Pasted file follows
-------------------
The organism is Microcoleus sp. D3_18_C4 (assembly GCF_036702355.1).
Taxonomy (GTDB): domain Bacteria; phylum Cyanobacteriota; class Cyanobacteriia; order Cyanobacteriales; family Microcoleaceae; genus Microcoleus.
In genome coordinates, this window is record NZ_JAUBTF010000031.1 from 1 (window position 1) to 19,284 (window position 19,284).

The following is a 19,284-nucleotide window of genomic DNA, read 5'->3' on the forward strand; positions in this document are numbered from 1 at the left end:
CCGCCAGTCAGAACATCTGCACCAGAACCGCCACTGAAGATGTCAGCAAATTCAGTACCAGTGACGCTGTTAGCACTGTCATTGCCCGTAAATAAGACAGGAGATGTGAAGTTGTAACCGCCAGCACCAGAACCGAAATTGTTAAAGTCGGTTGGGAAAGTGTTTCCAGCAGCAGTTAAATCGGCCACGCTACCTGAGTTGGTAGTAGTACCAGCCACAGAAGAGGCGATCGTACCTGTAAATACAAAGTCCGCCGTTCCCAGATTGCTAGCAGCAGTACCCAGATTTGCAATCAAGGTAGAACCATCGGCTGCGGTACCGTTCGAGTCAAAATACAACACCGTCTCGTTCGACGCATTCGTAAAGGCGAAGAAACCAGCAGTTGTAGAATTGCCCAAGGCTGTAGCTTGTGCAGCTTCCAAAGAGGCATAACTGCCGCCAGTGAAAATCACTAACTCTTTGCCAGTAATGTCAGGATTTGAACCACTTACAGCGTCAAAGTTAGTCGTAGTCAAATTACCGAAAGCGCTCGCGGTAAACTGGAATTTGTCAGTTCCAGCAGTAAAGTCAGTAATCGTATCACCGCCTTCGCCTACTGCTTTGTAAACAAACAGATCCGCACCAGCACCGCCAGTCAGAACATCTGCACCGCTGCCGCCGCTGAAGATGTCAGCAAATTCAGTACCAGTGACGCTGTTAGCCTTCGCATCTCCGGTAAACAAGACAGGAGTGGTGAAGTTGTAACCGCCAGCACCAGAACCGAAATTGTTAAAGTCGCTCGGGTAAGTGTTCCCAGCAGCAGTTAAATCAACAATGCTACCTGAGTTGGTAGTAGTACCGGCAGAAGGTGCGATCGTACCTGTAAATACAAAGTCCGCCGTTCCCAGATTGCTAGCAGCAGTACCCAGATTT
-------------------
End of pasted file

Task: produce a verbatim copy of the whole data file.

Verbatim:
The organism is Microcoleus sp. D3_18_C4 (assembly GCF_036702355.1).
Taxonomy (GTDB): domain Bacteria; phylum Cyanobacteriota; class Cyanobacteriia; order Cyanobacteriales; family Microcoleaceae; genus Microcoleus.
In genome coordinates, this window is record NZ_JAUBTF010000031.1 from 1 (window position 1) to 19,284 (window position 19,284).

The following is a 19,284-nucleotide window of genomic DNA, read 5'->3' on the forward strand; positions in this document are numbered from 1 at the left end:
CCGCCAGTCAGAACATCTGCACCAGAACCGCCACTGAAGATGTCAGCAAATTCAGTACCAGTGACGCTGTTAGCACTGTCATTGCCCGTAAATAAGACAGGAGATGTGAAGTTGTAACCGCCAGCACCAGAACCGAAATTGTTAAAGTCGGTTGGGAAAGTGTTTCCAGCAGCAGTTAAATCGGCCACGCTACCTGAGTTGGTAGTAGTACCAGCCACAGAAGAGGCGATCGTACCTGTAAATACAAAGTCCGCCGTTCCCAGATTGCTAGCAGCAGTACCCAGATTTGCAATCAAGGTAGAACCATCGGCTGCGGTACCGTTCGAGTCAAAATACAACACCGTCTCGTTCGACGCATTCGTAAAGGCGAAGAAACCAGCAGTTGTAGAATTGCCCAAGGCTGTAGCTTGTGCAGCTTCCAAAGAGGCATAACTGCCGCCAGTGAAAATCACTAACTCTTTGCCAGTAATGTCAGGATTTGAACCACTTACAGCGTCAAAGTTAGTCGTAGTCAAATTACCGAAAGCGCTCGCGGTAAACTGGAATTTGTCAGTTCCAGCAGTAAAGTCAGTAATCGTATCACCGCCTTCGCCTACTGCTTTGTAAACAAACAGATCCGCACCAGCACCGCCAGTCAGAACATCTGCACCGCTGCCGCCGCTGAAGATGTCAGCAAATTCAGTACCAGTGACGCTGTTAGCCTTCGCATCTCCGGTAAACAAGACAGGAGTGGTGAAGTTGTAACCGCCAGCACCAGAACCGAAATTGTTAAAGTCGCTCGGGTAAGTGTTCCCAGCAGCAGTTAAATCAACAATGCTACCTGAGTTGGTAGTAGTACCGGCAGAAGGTGCGATCGTACCTGTAAATACAAAGTCCGCCGTTCCCAGATTGCTAGCAGCAGTACCCAGATTT